“The Council recognizes that the city’s budget has serious forthcoming gaps from the expiration of federal COVID stimulus funds, economic impacts of the pandemic, and additional spending. This includes expenditures on services in response to an increased number of asylum seekers arriving in the city, but those did not create our budget gaps and are not the only factor contributing to our fiscal reality. This moment requires effectively managing with precision to protect vital services for New Yorkers. The Administration’s approach of reducing budgets of all agencies broadly through additional cuts and a hiring freeze, along with inflicting cuts on our libraries, CUNY, and cultural institutions, is too blunt and not the prudent or sole choice. With clear evidence that city agencies are lagging in their ability to provide New Yorkers with necessary benefits and services at historic levels, the Administration must prioritize real exemptions from cuts to turn around city agency performance issues.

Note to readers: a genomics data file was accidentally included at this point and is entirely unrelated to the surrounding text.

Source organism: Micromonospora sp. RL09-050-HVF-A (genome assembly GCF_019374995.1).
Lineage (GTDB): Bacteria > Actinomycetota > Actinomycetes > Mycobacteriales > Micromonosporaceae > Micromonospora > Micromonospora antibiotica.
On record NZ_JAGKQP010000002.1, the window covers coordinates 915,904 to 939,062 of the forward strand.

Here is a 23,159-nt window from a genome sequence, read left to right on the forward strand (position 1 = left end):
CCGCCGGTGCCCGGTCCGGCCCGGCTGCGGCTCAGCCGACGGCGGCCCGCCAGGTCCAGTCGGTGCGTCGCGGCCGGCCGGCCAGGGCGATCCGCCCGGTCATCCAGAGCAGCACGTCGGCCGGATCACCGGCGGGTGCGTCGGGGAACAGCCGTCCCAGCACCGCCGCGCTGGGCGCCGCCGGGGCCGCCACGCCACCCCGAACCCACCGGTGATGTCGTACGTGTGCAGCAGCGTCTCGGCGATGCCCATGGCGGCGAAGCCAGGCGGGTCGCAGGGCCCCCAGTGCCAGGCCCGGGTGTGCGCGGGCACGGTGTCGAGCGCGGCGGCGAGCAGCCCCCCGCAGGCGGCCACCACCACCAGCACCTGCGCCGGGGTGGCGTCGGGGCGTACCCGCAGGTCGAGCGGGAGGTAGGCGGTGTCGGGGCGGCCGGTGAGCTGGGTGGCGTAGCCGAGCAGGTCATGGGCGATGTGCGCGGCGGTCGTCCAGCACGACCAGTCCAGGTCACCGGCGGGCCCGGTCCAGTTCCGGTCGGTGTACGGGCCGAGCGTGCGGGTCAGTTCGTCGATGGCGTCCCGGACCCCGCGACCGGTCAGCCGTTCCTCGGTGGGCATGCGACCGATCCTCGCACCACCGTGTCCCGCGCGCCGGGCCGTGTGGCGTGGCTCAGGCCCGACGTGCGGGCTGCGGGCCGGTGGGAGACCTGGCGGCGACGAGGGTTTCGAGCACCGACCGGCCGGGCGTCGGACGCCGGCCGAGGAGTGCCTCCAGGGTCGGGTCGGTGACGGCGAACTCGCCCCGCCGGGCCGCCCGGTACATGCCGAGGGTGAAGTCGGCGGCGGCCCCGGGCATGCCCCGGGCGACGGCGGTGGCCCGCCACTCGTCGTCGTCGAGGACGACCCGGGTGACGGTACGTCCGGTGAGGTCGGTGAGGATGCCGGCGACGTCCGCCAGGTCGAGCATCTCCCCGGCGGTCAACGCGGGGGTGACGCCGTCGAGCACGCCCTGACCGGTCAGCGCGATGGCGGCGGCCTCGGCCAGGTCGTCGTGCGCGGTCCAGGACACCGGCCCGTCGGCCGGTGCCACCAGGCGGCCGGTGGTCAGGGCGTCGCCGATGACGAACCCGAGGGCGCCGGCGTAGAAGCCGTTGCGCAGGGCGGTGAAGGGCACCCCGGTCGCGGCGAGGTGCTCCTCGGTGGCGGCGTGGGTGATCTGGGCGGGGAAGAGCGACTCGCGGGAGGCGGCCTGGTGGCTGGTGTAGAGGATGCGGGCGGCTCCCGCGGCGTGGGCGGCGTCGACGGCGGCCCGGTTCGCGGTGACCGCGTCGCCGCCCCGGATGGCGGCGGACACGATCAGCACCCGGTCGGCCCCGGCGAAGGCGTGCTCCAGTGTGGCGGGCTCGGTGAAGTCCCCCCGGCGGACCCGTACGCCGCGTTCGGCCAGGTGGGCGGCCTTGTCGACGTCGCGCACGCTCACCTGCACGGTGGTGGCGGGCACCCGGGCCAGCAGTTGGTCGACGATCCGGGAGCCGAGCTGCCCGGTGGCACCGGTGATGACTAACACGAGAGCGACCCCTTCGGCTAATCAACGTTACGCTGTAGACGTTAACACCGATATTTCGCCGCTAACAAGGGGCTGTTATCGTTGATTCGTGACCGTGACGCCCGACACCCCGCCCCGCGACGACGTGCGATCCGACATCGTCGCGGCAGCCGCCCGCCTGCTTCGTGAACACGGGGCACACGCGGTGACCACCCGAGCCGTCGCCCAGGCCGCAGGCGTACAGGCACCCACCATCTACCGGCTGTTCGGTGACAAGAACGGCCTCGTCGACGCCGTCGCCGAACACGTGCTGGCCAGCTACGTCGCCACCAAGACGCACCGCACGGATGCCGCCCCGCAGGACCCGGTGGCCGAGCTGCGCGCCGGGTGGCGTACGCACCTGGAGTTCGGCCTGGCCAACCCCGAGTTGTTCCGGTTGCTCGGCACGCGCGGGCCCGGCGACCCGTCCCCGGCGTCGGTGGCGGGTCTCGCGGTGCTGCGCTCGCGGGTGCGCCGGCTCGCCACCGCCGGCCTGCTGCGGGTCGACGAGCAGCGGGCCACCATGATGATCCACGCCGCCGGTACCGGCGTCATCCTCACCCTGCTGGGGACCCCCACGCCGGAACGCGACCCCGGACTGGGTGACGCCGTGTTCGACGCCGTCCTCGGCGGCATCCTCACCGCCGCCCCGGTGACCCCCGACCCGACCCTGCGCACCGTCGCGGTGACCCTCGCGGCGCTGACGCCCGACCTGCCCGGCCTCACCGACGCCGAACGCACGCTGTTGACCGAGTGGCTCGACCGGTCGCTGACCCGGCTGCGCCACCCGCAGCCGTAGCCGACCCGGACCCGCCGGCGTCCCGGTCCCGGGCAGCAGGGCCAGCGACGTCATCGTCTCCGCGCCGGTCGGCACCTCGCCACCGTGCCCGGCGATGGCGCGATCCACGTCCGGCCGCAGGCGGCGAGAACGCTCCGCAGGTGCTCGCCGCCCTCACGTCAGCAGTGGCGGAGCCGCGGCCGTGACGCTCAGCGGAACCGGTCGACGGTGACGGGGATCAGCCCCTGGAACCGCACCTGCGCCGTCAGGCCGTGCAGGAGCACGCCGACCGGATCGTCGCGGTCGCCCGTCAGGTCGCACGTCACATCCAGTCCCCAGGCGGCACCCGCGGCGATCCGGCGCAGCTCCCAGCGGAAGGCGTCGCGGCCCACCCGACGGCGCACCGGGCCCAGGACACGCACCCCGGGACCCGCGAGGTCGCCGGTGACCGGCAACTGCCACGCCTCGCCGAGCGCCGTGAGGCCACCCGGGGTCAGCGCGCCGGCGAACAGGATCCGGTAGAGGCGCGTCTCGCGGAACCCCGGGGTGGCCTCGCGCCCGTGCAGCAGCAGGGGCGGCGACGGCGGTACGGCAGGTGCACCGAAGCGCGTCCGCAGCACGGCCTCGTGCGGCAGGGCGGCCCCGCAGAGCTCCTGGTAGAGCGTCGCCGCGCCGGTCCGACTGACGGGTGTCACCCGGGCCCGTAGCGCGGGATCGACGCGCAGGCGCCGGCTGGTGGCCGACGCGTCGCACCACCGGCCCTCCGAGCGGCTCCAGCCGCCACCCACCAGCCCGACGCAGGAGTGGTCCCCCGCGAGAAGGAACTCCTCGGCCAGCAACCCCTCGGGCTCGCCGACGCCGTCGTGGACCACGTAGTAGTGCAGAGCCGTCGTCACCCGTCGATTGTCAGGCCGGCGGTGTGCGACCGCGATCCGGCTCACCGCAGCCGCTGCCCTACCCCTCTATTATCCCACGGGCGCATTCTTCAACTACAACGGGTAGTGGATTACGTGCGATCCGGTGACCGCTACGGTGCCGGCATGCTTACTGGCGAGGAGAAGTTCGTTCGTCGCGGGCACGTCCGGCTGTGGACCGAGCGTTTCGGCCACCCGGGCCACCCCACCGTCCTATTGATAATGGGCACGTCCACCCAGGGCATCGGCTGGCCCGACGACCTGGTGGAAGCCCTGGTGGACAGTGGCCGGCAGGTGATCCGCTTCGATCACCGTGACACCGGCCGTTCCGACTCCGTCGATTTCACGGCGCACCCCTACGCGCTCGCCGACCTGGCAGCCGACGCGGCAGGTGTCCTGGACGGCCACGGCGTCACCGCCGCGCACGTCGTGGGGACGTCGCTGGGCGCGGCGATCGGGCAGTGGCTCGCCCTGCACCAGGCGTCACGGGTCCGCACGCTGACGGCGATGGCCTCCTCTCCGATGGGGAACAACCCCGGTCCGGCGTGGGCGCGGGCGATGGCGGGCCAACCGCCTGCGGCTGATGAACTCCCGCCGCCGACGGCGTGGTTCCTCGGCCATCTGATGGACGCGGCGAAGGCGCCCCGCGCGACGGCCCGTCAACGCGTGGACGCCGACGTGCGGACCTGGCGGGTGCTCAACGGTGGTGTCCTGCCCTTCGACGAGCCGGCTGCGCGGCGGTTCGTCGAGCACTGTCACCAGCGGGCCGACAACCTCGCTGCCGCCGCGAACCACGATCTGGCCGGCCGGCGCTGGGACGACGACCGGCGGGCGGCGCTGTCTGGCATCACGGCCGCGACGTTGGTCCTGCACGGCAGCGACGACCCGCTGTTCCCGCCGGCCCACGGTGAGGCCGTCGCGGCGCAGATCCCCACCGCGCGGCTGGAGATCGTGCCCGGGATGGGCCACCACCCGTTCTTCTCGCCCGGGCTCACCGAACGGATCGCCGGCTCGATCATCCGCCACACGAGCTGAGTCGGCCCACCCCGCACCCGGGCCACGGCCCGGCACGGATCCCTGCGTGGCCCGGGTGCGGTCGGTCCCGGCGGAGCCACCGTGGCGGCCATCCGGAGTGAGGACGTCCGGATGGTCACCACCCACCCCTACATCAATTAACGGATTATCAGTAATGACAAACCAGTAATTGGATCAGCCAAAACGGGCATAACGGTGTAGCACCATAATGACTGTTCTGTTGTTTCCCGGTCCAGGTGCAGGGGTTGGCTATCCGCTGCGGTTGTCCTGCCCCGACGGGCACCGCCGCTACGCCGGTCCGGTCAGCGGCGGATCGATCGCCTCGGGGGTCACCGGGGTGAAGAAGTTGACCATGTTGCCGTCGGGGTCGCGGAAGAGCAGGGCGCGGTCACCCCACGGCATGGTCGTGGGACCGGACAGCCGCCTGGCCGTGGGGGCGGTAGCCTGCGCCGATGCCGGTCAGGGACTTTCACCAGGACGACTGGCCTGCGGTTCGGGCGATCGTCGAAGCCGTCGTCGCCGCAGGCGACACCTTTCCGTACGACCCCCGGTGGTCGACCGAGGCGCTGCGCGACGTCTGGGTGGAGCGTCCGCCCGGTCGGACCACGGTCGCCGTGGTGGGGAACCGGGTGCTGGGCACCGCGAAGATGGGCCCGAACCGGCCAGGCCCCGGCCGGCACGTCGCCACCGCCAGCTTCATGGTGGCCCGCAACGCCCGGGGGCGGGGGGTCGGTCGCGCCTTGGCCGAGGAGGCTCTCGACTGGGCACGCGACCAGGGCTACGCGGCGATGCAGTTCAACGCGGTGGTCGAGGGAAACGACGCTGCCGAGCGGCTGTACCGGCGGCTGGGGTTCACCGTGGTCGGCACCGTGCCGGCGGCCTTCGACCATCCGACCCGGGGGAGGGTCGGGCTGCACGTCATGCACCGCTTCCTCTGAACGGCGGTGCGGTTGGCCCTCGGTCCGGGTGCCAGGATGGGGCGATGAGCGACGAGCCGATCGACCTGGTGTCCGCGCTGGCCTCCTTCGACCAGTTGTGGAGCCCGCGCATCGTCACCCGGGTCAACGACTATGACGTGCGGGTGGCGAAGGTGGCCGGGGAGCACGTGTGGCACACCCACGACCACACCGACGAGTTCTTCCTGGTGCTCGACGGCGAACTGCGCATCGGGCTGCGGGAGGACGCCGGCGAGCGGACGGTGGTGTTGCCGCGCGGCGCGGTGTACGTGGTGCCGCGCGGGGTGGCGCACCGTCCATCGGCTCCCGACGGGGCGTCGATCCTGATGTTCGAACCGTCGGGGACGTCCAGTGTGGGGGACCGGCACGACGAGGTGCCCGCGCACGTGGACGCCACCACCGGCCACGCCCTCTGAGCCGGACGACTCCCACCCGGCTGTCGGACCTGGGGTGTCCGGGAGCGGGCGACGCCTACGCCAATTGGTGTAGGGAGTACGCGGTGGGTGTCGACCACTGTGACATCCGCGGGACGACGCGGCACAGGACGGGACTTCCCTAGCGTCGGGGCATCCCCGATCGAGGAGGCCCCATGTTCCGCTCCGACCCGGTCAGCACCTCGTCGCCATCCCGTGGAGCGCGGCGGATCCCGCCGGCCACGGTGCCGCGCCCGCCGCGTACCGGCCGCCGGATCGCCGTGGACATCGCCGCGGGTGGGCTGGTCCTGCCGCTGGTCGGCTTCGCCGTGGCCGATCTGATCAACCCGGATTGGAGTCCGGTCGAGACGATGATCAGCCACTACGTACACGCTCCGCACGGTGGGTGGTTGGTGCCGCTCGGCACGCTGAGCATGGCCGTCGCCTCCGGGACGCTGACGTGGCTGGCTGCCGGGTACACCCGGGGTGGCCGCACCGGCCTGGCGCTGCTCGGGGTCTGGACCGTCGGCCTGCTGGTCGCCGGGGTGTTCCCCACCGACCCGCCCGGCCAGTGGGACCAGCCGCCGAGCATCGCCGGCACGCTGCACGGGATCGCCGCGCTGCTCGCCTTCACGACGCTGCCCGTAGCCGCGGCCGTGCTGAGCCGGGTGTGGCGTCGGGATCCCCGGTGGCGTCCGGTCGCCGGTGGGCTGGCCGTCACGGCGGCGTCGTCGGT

“The Administration’s response in providing services for asylum seekers has relied far too much on expensive emergency contracts with for-profit companies that cost the City billions of dollars. We urge the Administration to shift as many contracts as possible to non-profit organizations with more expertise and commitment to the long-term public interest of the city. It is also essential that the City explores new revenues that can support our budget without impacting working-class New Yorkers, which in some cases will require authorization from Albany for the city to reduce ineffective tax breaks and have revenue options to preserve our fiscal health. Additional aid from all levels of government will be necessary, and the City must be united with stakeholders in advocating for increased support from the state and federal governments. We will closely examine the Mayor’s November Plan for the impact on New Yorkers, and will voice our concerns, and negotiate with the Administration to further address them.”